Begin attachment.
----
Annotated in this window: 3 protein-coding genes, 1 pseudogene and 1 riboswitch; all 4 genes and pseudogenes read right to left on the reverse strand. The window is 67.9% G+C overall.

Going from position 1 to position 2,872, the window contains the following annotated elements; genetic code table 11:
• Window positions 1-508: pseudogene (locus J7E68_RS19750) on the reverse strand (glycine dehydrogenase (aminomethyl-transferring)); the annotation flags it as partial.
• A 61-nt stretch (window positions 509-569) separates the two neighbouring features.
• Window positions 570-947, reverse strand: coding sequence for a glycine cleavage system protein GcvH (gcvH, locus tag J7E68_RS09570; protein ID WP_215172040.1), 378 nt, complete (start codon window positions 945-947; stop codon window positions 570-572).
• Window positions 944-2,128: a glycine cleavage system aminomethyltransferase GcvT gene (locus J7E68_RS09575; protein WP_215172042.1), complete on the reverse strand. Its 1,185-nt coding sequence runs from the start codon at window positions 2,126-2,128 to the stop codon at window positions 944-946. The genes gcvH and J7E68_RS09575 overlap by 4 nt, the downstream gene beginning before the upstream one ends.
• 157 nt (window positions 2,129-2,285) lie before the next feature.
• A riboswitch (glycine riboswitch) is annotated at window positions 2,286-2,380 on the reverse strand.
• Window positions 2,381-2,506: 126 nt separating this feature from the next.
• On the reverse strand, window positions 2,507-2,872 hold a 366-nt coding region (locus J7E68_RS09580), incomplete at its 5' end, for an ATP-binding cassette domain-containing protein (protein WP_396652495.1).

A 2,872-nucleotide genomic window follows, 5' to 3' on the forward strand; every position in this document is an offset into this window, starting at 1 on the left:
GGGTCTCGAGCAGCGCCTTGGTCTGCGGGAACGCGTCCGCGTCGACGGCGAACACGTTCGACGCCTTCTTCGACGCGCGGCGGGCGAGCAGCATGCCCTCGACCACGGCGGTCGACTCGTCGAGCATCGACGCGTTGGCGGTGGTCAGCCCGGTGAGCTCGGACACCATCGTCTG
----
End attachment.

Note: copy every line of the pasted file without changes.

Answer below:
Annotated in this window: 3 protein-coding genes, 1 pseudogene and 1 riboswitch; all 4 genes and pseudogenes read right to left on the reverse strand. The window is 67.9% G+C overall.

Going from position 1 to position 2,872, the window contains the following annotated elements; genetic code table 11:
• Window positions 1-508: pseudogene (locus J7E68_RS19750) on the reverse strand (glycine dehydrogenase (aminomethyl-transferring)); the annotation flags it as partial.
• A 61-nt stretch (window positions 509-569) separates the two neighbouring features.
• Window positions 570-947, reverse strand: coding sequence for a glycine cleavage system protein GcvH (gcvH, locus tag J7E68_RS09570; protein ID WP_215172040.1), 378 nt, complete (start codon window positions 945-947; stop codon window positions 570-572).
• Window positions 944-2,128: a glycine cleavage system aminomethyltransferase GcvT gene (locus J7E68_RS09575; protein WP_215172042.1), complete on the reverse strand. Its 1,185-nt coding sequence runs from the start codon at window positions 2,126-2,128 to the stop codon at window positions 944-946. The genes gcvH and J7E68_RS09575 overlap by 4 nt, the downstream gene beginning before the upstream one ends.
• 157 nt (window positions 2,129-2,285) lie before the next feature.
• A riboswitch (glycine riboswitch) is annotated at window positions 2,286-2,380 on the reverse strand.
• Window positions 2,381-2,506: 126 nt separating this feature from the next.
• On the reverse strand, window positions 2,507-2,872 hold a 366-nt coding region (locus J7E68_RS09580), incomplete at its 5' end, for an ATP-binding cassette domain-containing protein (protein WP_396652495.1).

A 2,872-nucleotide genomic window follows, 5' to 3' on the forward strand; every position in this document is an offset into this window, starting at 1 on the left:
GGGTCTCGAGCAGCGCCTTGGTCTGCGGGAACGCGTCCGCGTCGACGGCGAACACGTTCGACGCCTTCTTCGACGCGCGGCGGGCGAGCAGCATGCCCTCGACCACGGCGGTCGACTCGTCGAGCATCGACGCGTTGGCGGTGGTCAGCCCGGTGAGCTCGGACACCATCGTCTG